Soil organic matter is, as the name suggests, the accumulation of plant and animal matter within the soil. It provides nutrients and structure; without it, soil becomes barren and prone to erosion by water or wind. This organic matter has other important properties, such as the sequestration of carbon and the suppression of some pests and diseases.

“Bali’s struggles are a microcosm of a profound and disturbing global problem. A combination of chemically intensive farming, deforestation, and climate change has degraded the world’s reserve of usable soils.”

In some parts of the world, the huge monocultures of high-yield grains, combined with massive use of fertilisers and pesticides have stripped the organic matter back to the point where the soils are unusable without ever-increasing doses of chemicals. This has often been compared to drug addiction; every year the effect of the fertilisers falls, and every year the dose has to increase.

The consequences of this are visible around the world. In China, two-thirds of the country’s agricultural land is being affected by soil erosion. In the US, according to a study by Cornell University, soil is disappearing ten times faster than it is being replenished, and the economy loses around $37 billion per year from soil loss. In critical agricultural regions, like the Punjab in India and Pakistan, grain yields have stagnated or even declined, while inputs have increased.

“The solution is to go back to the issue of soil health,” Lal says. “If you need soil organic carbon… Let’s put the [organic matter] back.”

Lal, along with many of his peers, advocate for a new, more soil-centric ‘conservation agriculture’ approach, which uses techniques that will not only prevent further damage but begin to restore the soils. That means using old techniques — such as crop rotation and ‘cover crops’ that reduce the exposure of soils to the elements and fix nitrogen in the soil — and combining them with new methods of precision irrigation. He is not against chemical fertilisers, he says, just their indiscriminate use.

“We need to be talking about sustainable intensification. Producing more from less. Less land area. Less irrigation. Less input of fertiliser and pesticide. High efficiency of utilisation,” he says. “Our goal should be optimum sustainable yield, not the maximum possible yield. And there’s a difference between the two.”

The challenge is less around technology and techniques, and more the structure of global agriculture. At an economic level, the Green Revolution bound farmers and nations to the large agribusinesses that produce their seeds and inputs. As Francisco Szekely, adjunct professor of leadership and sustainability at IMD Business School and the former deputy minister of environment in Mexico, says: “Agribusiness has tried to convince the world that without them we would not be able to produce enough food for a growing population. They have made enormous efforts to market their products by saying that. They have infiltrated the highest policy bodies... by trying to convince people that this is the only way. I don’t think that this is the only way.”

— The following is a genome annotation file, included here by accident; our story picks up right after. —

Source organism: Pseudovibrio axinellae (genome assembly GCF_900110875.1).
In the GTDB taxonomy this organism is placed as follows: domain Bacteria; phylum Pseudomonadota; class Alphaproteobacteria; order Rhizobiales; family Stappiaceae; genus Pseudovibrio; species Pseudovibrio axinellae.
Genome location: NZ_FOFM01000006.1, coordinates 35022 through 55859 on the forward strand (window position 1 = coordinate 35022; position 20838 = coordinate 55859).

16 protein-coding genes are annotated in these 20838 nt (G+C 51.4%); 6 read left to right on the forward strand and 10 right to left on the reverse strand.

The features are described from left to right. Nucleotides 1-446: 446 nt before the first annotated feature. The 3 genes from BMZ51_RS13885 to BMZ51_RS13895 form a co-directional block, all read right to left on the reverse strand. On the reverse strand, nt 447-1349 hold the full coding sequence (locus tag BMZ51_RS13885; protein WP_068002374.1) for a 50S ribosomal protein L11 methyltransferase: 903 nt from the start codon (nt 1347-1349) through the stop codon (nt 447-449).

Many of the world’s largest companies in the food supply chain, from the input giants, like Monsanto and Syngenta, to consumer goods giants, like Unilever and Nestlé, have made substantial commitments to ‘sustainability’. The problem, according to Szekely, is that most have done so using a fairly narrow definition of the term.

“The focus of most companies who are starting to pay attention to sustainability is in diminishing harm,” he says. “The focus should be on how we can create value with a different kind of agricultural model… We have to ask the big questions.

The present economic business model we have is not sustainable. So what is, and how can we develop a new business model for sustainability?”

In Bali, finding that business model is proving challenging. Farmers, Andreawan says, have been “indoctrinated” by years of government dictats and subsidies. That financial support has been withdrawn, leaving many locked in a cycle of debt as they struggle to pay for next year’s inputs with this year’s crop. IDEP’s approach is spreading as farmers see the attraction of stepping out of the downward spiral, but the change is too gradual to prevent severe, and potentially irreversible, damage being done to the island’s ecology. What they need, according to Andreawan, is a complete change in mindset.

“Our challenge,” he says, “is to change the paradigm from a chemical farming system to a sustainable agriculture system.” Maybe a whole new layer of volcanic soil might help.

What now?